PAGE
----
|ZHANG, XIN - Yale University|
|LEE, XUHUI - Yale University|
|GRIFFIS, TIMOTHY - University Of Minnesota|
|XIAO, WEI - Yale University|
Submitted to: Atmospheric Chemistry and Physics
Publication Type: Peer Reviewed Journal
Publication Acceptance Date: 8/27/2014
Publication Date: 9/15/2014
Publication URL: http://handle.nal.usda.gov/10113/60456
Citation: Zhang, X., Lee, X., Griffis, T.J., Baker, J.M., Xiao, W. 2014. Estimating regional greenhouse gas fluxes: An uncertainty analysis of planetary boundary layer techniques and bottom-up inventories. Atmospheric Chemistry and Physics. 14:10705-10719.
Interpretive Summary: It is now generally accepted that changes in atmospheric composition have influenced global climate andthere is growing sentiment that this problem must be addressed. The first step in developing regional mitigation strategies is to determine what the current regional contributions of the major greenhouse gases (CO2, CH4, N2O) are. This can be done from a "top-down" approach, in which atmospheric measurements are used to infer the net exchange of gases between the surface and the atmosphere, or it can be done from the "borrom-up" standpoint, in which ground-based data are used to estimate emissions. We used three different top-down approaches and one bottom-up approach to estimate the greenhouse gas budget for the region surrounding a tall (244 m) radio tower in Minnesota on which a sensitive gas exchange system has been making measurements for a number of years. We found that all three methods produce similar seasonal patterns of greenhouse gas exchange, but that the simplest of the top-down methods substantially underestimated summer (July) exchange of CO2. For CH4 and N2O, all top-down methods produced much higher annial totals that the bottom-up, inventory-based approach. Overall, for this region the results indicate that the global warming potential of CH4 and N2O emission are roughly equal to the cooling potential of net annual CO2 uptake.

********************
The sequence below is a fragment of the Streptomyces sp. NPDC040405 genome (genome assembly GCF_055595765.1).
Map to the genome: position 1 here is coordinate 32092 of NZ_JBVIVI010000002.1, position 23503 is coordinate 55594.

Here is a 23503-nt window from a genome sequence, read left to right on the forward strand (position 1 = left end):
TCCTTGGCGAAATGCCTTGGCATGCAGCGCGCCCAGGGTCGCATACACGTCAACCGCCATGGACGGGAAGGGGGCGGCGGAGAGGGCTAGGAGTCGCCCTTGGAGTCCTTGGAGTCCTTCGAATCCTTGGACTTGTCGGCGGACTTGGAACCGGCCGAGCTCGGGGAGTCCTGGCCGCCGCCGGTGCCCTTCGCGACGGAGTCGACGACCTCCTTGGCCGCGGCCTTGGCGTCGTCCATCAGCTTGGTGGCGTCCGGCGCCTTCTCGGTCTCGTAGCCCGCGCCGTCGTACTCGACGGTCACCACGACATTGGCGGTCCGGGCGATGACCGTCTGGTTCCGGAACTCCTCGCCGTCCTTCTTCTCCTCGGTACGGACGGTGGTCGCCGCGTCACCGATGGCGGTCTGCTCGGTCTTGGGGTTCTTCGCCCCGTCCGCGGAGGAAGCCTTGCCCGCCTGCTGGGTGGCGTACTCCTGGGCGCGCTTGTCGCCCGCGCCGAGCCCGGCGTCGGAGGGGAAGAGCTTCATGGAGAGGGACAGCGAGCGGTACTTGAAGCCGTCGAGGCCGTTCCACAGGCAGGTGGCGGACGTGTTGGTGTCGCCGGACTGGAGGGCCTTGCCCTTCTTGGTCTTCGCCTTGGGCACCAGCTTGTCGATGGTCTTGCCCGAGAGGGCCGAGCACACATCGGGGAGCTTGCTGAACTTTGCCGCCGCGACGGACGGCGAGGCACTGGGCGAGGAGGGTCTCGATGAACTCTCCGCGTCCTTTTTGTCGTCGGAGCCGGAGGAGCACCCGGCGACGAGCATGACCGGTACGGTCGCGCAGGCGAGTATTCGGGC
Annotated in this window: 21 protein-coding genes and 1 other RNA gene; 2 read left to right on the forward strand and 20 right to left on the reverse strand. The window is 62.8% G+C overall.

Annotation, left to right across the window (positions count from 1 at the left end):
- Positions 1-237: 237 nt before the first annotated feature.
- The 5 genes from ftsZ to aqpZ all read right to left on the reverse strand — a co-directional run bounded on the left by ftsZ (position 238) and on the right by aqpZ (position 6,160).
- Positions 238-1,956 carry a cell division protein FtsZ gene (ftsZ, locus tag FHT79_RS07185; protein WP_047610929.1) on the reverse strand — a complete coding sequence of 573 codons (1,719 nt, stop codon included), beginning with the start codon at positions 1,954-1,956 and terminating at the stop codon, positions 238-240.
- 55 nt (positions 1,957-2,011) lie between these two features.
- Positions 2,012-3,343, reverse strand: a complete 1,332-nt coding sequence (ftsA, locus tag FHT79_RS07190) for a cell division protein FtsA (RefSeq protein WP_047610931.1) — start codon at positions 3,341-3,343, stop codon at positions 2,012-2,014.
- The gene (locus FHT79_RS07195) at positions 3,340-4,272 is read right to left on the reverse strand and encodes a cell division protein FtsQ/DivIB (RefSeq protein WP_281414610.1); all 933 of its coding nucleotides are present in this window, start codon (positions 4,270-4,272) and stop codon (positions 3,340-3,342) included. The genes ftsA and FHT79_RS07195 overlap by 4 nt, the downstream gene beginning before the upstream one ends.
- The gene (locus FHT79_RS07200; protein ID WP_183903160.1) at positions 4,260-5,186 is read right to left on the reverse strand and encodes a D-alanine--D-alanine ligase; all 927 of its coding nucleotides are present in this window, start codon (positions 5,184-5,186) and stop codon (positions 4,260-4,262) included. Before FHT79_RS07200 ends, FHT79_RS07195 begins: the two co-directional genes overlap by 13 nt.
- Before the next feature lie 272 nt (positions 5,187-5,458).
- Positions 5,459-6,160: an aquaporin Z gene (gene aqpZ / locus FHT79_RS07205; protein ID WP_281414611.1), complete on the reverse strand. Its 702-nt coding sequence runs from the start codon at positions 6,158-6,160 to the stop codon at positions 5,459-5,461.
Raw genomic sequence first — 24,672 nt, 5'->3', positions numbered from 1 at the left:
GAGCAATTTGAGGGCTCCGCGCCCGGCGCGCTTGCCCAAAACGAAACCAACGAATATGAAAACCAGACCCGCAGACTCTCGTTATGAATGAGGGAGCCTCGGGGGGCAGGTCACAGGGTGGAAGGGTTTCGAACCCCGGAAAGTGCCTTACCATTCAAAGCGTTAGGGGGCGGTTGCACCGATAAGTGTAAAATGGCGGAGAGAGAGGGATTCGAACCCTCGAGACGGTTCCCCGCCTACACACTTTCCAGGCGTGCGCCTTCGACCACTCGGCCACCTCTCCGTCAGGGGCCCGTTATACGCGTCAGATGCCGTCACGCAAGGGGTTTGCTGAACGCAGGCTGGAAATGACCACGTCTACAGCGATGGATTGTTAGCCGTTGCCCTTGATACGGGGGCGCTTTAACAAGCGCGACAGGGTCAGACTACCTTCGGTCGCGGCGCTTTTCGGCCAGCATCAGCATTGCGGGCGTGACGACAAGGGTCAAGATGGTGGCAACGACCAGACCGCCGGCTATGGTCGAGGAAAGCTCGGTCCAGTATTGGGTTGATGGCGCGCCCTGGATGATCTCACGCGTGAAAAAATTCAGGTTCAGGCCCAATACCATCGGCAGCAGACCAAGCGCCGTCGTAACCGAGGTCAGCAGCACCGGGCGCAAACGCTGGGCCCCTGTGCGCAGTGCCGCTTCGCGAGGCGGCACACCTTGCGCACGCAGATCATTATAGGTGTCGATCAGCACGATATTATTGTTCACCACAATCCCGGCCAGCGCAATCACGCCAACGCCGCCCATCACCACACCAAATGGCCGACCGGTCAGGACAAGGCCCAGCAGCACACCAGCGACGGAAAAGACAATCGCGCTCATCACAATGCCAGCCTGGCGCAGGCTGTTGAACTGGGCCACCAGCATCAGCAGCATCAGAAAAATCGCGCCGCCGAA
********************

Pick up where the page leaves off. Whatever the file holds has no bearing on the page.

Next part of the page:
Technical Abstract: Quantification of regional greenhouse gas (GHG) fluxes is essential for establishing mitigation strategies and evaluating their effectiveness. Here, we used multiple top-down approaches and multiple trace gas observations at a tall tower to estimate GHG regional fluxes and evaluate the GHG fluxes derived from bottom-up approaches. We first applied the eddy covariance, equilibrium, inverse modeling (Carbon Tracker), and flux aggregation methods using three years of carbon dioxide (CO2) measurements on a 244-meter tall tower in the Upper Midwest, USA. We then applied the equilibrium method for estimating CH4 and N2O fluxes with one-month high-frequency CH4 and N2O gradient measurements on the tall tower and one-year concentration measurements on a nearby tall tower, and evaluated the uncertainties of this application. The results indicate that: 1) The flux aggregation, eddy covariance, the equilibrium method, and the Carbon Tracker product all gave similar seasonal patterns of the regional CO2 flux (105-106 km2), but that the equilibrium method underestimated the July CO2 flux by 52-69%. 2) The annual budget varied among these methods from -54 to -131 g C-CO2 m-2 yr-1, indicating a large uncertainty in the annual CO2 flux estimation. 3) The regional CH4 and N2O emissions according to a top-down method were at least six and two times higher than the emissions from a bottom-up inventory (Emission Database for Global Atmospheric Research), respectively. 4) The global warming potentials of the CH4 and N2O emissions were equal in magnitude to the cooling benefit of the regional CO2 uptake. The regional GHG budget, including both biological and anthropogenic origins, is estimated at 7 ± 160 g CO2 eq m-2 yr-1.